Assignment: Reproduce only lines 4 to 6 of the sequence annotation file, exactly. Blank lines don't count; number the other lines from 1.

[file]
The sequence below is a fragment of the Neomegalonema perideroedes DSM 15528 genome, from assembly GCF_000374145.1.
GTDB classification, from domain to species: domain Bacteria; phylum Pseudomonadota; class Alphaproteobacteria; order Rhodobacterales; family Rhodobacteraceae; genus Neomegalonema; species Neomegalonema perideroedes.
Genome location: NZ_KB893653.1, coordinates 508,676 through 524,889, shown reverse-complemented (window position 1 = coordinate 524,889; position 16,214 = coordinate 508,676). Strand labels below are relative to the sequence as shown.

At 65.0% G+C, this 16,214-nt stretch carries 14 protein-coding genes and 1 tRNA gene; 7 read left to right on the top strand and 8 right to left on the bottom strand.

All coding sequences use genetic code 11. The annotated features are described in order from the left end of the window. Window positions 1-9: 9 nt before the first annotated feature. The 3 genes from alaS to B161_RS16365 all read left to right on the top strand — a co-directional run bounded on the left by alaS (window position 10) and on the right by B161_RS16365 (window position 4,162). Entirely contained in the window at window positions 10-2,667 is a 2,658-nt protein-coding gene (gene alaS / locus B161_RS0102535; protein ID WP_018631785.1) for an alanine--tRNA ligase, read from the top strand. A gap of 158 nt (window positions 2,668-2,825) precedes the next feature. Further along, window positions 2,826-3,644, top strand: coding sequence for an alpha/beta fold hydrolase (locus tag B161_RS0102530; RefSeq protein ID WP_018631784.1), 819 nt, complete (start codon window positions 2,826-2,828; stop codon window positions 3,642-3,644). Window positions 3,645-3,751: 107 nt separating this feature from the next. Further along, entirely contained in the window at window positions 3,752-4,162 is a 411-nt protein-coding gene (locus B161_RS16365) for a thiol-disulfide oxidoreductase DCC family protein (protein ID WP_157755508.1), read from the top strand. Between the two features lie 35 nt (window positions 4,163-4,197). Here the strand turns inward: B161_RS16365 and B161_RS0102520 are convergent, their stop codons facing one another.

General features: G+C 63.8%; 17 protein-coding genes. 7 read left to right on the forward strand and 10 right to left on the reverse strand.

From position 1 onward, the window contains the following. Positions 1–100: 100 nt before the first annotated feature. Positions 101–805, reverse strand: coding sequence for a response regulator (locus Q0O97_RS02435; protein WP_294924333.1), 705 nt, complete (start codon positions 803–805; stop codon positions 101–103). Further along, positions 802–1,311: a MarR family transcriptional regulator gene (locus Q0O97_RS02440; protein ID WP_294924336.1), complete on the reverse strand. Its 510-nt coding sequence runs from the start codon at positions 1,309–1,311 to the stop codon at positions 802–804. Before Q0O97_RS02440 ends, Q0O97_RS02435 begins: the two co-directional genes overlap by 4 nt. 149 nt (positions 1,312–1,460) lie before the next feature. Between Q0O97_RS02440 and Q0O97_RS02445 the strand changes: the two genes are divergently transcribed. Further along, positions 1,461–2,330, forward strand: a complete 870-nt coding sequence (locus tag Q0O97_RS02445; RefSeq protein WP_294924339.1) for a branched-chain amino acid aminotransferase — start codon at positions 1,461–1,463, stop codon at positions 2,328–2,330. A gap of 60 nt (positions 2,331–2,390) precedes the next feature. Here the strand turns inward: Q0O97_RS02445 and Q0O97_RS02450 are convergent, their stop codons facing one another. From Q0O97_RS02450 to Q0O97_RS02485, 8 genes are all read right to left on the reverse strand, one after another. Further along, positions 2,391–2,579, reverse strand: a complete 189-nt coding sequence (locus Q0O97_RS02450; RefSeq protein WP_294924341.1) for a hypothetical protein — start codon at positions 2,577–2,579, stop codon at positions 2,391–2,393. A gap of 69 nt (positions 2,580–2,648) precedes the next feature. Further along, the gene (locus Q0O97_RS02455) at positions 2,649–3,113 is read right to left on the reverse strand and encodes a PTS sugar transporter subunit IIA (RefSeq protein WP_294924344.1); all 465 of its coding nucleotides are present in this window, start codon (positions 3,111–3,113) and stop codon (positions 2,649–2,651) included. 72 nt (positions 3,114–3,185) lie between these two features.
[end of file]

At 65.0% G+C, this 16,214-nt stretch carries 14 protein-coding genes and 1 tRNA gene; 7 read left to right on the top strand and 8 right to left on the bottom strand.

All coding sequences use genetic code 11. The annotated features are described in order from the left end of the window. Window positions 1-9: 9 nt before the first annotated feature. The 3 genes from alaS to B161_RS16365 all read left to right on the top strand — a co-directional run bounded on the left by alaS (window position 10) and on the right by B161_RS16365 (window position 4,162). Entirely contained in the window at window positions 10-2,667 is a 2,658-nt protein-coding gene (gene alaS / locus B161_RS0102535; protein ID WP_018631785.1) for an alanine--tRNA ligase, read from the top strand. A gap of 158 nt (window positions 2,668-2,825) precedes the next feature. Further along, window positions 2,826-3,644, top strand: coding sequence for an alpha/beta fold hydrolase (locus tag B161_RS0102530; RefSeq protein ID WP_018631784.1), 819 nt, complete (start codon window positions 2,826-2,828; stop codon window positions 3,642-3,644). Window positions 3,645-3,751: 107 nt separating this feature from the next. Further along, entirely contained in the window at window positions 3,752-4,162 is a 411-nt protein-coding gene (locus B161_RS16365) for a thiol-disulfide oxidoreductase DCC family protein (protein ID WP_157755508.1), read from the top strand. Between the two features lie 35 nt (window positions 4,163-4,197). Here the strand turns inward: B161_RS16365 and B161_RS0102520 are convergent, their stop codons facing one another.

General features: G+C 63.8%; 17 protein-coding genes. 7 read left to right on the forward strand and 10 right to left on the reverse strand.